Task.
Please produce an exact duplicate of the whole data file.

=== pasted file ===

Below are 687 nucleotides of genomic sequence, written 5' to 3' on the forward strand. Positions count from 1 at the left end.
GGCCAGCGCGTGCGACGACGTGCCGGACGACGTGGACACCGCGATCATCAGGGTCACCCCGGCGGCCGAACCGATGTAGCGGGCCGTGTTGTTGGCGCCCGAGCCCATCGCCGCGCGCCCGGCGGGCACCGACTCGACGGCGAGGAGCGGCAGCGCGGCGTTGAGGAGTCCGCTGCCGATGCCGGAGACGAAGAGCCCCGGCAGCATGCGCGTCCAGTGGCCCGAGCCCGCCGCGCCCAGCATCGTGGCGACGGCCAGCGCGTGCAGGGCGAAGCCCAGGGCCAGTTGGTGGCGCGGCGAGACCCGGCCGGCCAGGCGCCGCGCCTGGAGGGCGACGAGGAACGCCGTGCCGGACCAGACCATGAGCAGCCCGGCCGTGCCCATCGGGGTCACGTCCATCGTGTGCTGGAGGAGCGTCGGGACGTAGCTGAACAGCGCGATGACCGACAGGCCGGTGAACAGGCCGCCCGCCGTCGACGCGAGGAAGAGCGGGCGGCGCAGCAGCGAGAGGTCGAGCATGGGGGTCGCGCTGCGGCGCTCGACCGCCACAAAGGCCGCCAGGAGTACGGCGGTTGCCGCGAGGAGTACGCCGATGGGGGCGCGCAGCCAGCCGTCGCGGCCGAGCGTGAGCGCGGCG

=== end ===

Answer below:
Below are 687 nucleotides of genomic sequence, written 5' to 3' on the forward strand. Positions count from 1 at the left end.
GGCCAGCGCGTGCGACGACGTGCCGGACGACGTGGACACCGCGATCATCAGGGTCACCCCGGCGGCCGAACCGATGTAGCGGGCCGTGTTGTTGGCGCCCGAGCCCATCGCCGCGCGCCCGGCGGGCACCGACTCGACGGCGAGGAGCGGCAGCGCGGCGTTGAGGAGTCCGCTGCCGATGCCGGAGACGAAGAGCCCCGGCAGCATGCGCGTCCAGTGGCCCGAGCCCGCCGCGCCCAGCATCGTGGCGACGGCCAGCGCGTGCAGGGCGAAGCCCAGGGCCAGTTGGTGGCGCGGCGAGACCCGGCCGGCCAGGCGCCGCGCCTGGAGGGCGACGAGGAACGCCGTGCCGGACCAGACCATGAGCAGCCCGGCCGTGCCCATCGGGGTCACGTCCATCGTGTGCTGGAGGAGCGTCGGGACGTAGCTGAACAGCGCGATGACCGACAGGCCGGTGAACAGGCCGCCCGCCGTCGACGCGAGGAAGAGCGGGCGGCGCAGCAGCGAGAGGTCGAGCATGGGGGTCGCGCTGCGGCGCTCGACCGCCACAAAGGCCGCCAGGAGTACGGCGGTTGCCGCGAGGAGTACGCCGATGGGGGCGCGCAGCCAGCCGTCGCGGCCGAGCGTGAGCGCGGCG